The Trump administration has escalated the U.S. offensive against Islamist insurgents in places including Somalia and Afghanistan, and gave American military commanders more latitude in decision-making as they fought the Islamic State extremist group in Iraq.
In Somalia, the U.S. military carried out at least 34 airstrikes in 2017 compared with roughly 14 in 2016. But some officials at the State Department have raised questions about the amplified Pentagon role. There has not been a proportionate increase in diplomatic activity in Somalia. Instead, the size of the U.S. diplomatic mission has shrunk, and the U.S. ambassadorship there has not been filled.
Airstrikes and other military action can have knock-on effects that politically savvy experts could help avert, but "because the department's footprint is so limited compared to the military engagement, diplomats lack the bandwidth," said a former State Department official.
A similar dynamic is at play in Afghanistan.
At a ceremony in Kandahar in November to showcase refurbished Black Hawk helicopters being provided to the Afghan government, the top U.S. military commander, Army Gen. John W. Nicholson Jr., gave an upbeat speech about defeating Taliban insurgents.
But off to one side, a group of invited local elders, clad in turbans and robes, conferred in worried whispers over an entirely different issue.
"We must speak to him about the elections. Everyone is very worried," one elder said.
As soon as Nicholson and his interpreter had sat down, the group bombarded him with concerns, saying that the plans for national elections in July were being undermined by political pressures, ethnic bias and other problems. If the Americans did not intervene, they warned him, the elections could turn into a disaster.
Nicholson smiled and promised to pass on their concerns. But the general's mandate does not include politics, and there has been far less diplomatic focus on Afghanistan than was the case under Obama. The country was without a U.S. ambassador until last month, and a special U.S. envoy post has been scrubbed.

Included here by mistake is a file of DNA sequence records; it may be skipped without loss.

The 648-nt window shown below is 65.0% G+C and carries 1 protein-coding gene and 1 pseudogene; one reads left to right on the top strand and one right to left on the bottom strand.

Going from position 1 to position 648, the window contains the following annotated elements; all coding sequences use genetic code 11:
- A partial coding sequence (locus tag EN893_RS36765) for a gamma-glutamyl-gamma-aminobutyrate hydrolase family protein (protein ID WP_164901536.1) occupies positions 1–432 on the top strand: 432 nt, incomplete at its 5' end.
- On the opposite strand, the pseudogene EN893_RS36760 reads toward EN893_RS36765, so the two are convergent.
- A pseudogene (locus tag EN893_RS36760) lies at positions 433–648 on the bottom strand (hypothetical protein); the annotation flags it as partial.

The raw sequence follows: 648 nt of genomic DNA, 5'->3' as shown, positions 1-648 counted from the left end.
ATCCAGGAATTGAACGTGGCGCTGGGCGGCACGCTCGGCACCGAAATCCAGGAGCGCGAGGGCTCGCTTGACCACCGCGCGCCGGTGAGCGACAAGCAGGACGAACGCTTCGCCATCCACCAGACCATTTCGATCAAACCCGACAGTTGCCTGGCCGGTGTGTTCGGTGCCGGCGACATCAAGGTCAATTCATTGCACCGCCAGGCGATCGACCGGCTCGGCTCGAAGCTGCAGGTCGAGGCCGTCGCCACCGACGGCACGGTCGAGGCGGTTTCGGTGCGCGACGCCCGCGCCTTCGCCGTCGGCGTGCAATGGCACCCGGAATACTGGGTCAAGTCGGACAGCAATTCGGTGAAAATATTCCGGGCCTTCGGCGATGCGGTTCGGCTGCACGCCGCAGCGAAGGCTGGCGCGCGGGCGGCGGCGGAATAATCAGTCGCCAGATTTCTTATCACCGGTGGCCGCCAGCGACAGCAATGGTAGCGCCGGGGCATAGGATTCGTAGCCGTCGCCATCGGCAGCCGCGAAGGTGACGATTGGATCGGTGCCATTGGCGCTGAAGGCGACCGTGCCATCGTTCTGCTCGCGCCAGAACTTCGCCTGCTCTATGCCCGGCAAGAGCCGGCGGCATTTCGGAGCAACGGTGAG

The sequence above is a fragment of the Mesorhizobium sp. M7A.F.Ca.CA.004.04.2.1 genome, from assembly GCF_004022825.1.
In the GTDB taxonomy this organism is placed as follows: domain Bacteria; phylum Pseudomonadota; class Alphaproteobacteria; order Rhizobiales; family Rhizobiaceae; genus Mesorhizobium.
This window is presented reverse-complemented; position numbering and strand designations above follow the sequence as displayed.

Over the past year, some U.S. allies have said they worried about being kept in the dark as the U.S. government developed its plans for military action. A delegation of senior E.U. ambassadors responsible for security policy for the 28-nation group traveled to Washington in late June and sought details from U.S. officials about the new administration's foreign policy. One said he returned to Europe "in despair."
The diplomat said he received no useful guidance about the administration's strategy in Iran, Syria or Afghanistan — or, crucially, about how to interpret the president's increasingly belligerent tweets aimed at North Korean leader Kim Jong Un.
The war of words between Washington and Pyongyang dominates a long list of apprehensions for U.S. allies for 2018 but is seen as an opportunity for others.
In response to Trump's volatile brand of dealmaking and brinkmanship, Moscow has sought to present itself as a trustworthy interlocutor.
Russian Foreign Minister Sergei Lavrov said in September that Moscow was ready to mediate the dispute between Trump and Kim, which he likened to a "kindergarten fight."
Some officials have noted the irony of Russia and China presenting themselves as guarantors of stability and global free trade.
When the Trump administration last January pulled out of negotiations over a 12-nation trade pact, the Trans-Pacific Partnership, 11 would-be members of the pact were left to work out the details without U.S. input. The deal had long been seen as an alternative to a Chinese regional economic order.
The U.S. exit gave Chinese President Xi Jinping, the authoritarian leader of one of the world's most tightly controlled economies, the chance to present himself as a champion of globalization.
The Chinese "haven't had to spend any energy to emerge much more clearly as the global leader that they aspire to be," said David Rank, who resigned as acting U.S. ambassador to China over the administration's decision to pull out of the Paris climate accord.
Meanwhile, Rank said, U.S. influence is ebbing.
"For my entire career except for the last four days of it, the question in foreign capitals, was 'What does Washington think about this?' " Rank said. "I suspect that is not the case anymore."
Birnbaum reported from Brussels and Paris. The Washington Post's Anna Fifield in Tokyo, Emily Rauhala and Simon Denyer in Beijing, Pamela Constable in Kandahar, Kevin Sieff in Nairobi, Quentin Ariès in Brussels, Annie Gowen in New Delhi, Shaiq Hussain in Islamabad, Loveday Morris and Ruth Eglash in Jerusalem, Joshua Partlow in Mexico City, Sudarsan Raghavan in Cairo, Anton Troianovski in Berlin, Andrew Roth in Moscow, and David Lynch and Anne Gearan in Washington contributed to this report.